Click here to visit the Motorsports page for all the latest news and information.
DEARBORN -- Even though this weekend’s NASCAR Sprint Cup Series race at Texas Motor Speedway will be the third with the new spoiler, many feel it will be the first real test of what the change will do to the race cars. Ford Racing Aerodynamicist Bernie Marcus talked about the new spoiler and what it’s designed to do on the track.
Q. CAN YOU EXPLAIN FOR FANS HOW THE DOWNFORCE LEVELS GO FROM TRUCK TO NATIONWIDE TO CUP?
A. When the new car was created, and during the design process, NASCAR set specific aero targets. They wanted the truck to have the highest amount of downforce and the Nationwide car approximately 20 percent less than the truck and the new Cup car to be approximately 40 percent less than the truck. The thinking behind it from NASCAR’s perspective is they wanted the Cup car to be the most difficult and most challenging car to drive. That’s how those aero levels got created.
Q. WHAT WILL THE SPOILER DO IN TERMS OF ADDED DOWNFORCE?
A. It will bring it a little bit closer to the Nationwide car in overall downforce. It will put six, seven, eight percent more on it and also a slightly forward balance shift, which should help because one of the things with the new car was that it tended to understeer or push more, so, hopefully that should address it. But, at the end of the day, you still have to work on the mechanical end and get your balance right, too.
Q. WILL GOING FROM THE WING TO SPOILER STOP CARS FROM GETTING OFF THE GROUND?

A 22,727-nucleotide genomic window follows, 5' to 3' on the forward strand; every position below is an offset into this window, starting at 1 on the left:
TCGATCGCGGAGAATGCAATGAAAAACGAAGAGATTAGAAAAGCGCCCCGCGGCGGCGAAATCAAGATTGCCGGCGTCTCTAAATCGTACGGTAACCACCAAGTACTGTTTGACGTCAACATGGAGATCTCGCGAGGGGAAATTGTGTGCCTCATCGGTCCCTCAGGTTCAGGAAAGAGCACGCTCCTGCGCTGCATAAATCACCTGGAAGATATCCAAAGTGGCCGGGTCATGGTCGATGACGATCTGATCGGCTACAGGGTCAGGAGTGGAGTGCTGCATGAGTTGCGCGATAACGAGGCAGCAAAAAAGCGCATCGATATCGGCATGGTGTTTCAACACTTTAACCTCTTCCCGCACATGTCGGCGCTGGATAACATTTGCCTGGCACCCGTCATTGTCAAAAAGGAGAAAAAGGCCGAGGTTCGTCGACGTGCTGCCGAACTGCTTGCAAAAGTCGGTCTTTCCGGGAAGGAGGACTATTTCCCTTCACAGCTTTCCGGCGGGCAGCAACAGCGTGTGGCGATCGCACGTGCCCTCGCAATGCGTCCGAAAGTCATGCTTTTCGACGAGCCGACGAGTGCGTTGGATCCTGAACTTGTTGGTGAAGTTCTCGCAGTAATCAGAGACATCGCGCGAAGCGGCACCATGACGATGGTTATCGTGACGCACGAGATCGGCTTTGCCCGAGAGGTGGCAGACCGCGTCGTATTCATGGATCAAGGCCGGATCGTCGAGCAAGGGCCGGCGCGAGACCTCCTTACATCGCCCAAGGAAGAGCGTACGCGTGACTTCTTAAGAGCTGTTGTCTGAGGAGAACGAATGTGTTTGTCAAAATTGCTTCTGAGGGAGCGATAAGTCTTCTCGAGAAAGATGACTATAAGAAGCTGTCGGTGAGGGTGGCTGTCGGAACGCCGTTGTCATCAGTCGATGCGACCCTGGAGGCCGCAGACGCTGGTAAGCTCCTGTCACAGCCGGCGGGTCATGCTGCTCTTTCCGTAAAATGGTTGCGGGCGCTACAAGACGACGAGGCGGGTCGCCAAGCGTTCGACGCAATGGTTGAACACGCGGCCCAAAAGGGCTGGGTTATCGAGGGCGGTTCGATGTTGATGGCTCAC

A. The wing was a very low lift aero foil and before the new car got implemented, NASCAR did lift-off testing with both the spoiler and the wing, and, at the time, there was no difference in the lift-off numbers. After the Ryan Newman accident last year at Talladega, NASCAR went back to the wind tunnel and did some more lift- off testing work with the wing and the spoiler and, again, there was very, very little difference. So, really, the reason why the cars fly is not because of the wing, and going back to the spoiler is not going to prevent that. The biggest problem is when the car turns, you get all this air that goes into the back, underneath the rear bumper and the underside of the car, and that just causes the rear of the car to lift.
Q. WHAT IS BEING DONE NOW TO KEEP THAT FROM HAPPENING?
A. It’s an ongoing thing and NASCAR has been very proactive in lift-off testing and development with input from us and the other manufacturers. There’s a joint program going on, which will be ongoing for the foreseeable future, to try to come up with ideas to stop these cars from flying. The first product out of the recent lift-off test was putting the 3.5” tall decklid fin onto this car right now. It reduces the lift-off numbers by a significant amount, but, nonetheless, there’s going to be ongoing development along the lines of, ‘How do we stop air getting under the car? And how do we evacuate the air in such a way that it prevents the car from lifting off?’ But, like anything, there are plusses and minuses to it. We tried looking at reducing skirts. For example, you could take the left side skirt off the car and on a counterclockwise spinout it would reduce the liftoff numbers quite a bit because it would let the air get out from underneath the car, but if the car would spin clockwise, you would actually pack more air under the car and the car would be more prone to lifting off. Like everything, it’s a compromise and before you implement something, you have to look at all the possibilities.
Q. WHAT DOES THE DECKLID FIN DO?
A. It’s just a vertical fin that runs from the back glass to the face of the spoiler. When you see the car in motion you can hardly see it, but it does help get the side forces back that the car with the wing and curved end plates produced, so that regains the sideforce because with the spoiler alone the car actually lost rear sideforce, which is a stability thing, but the fin does actually bring the sideforce back to where the car was with the wing. It’s a cheap thing too because it’s just a $2 piece of aluminum.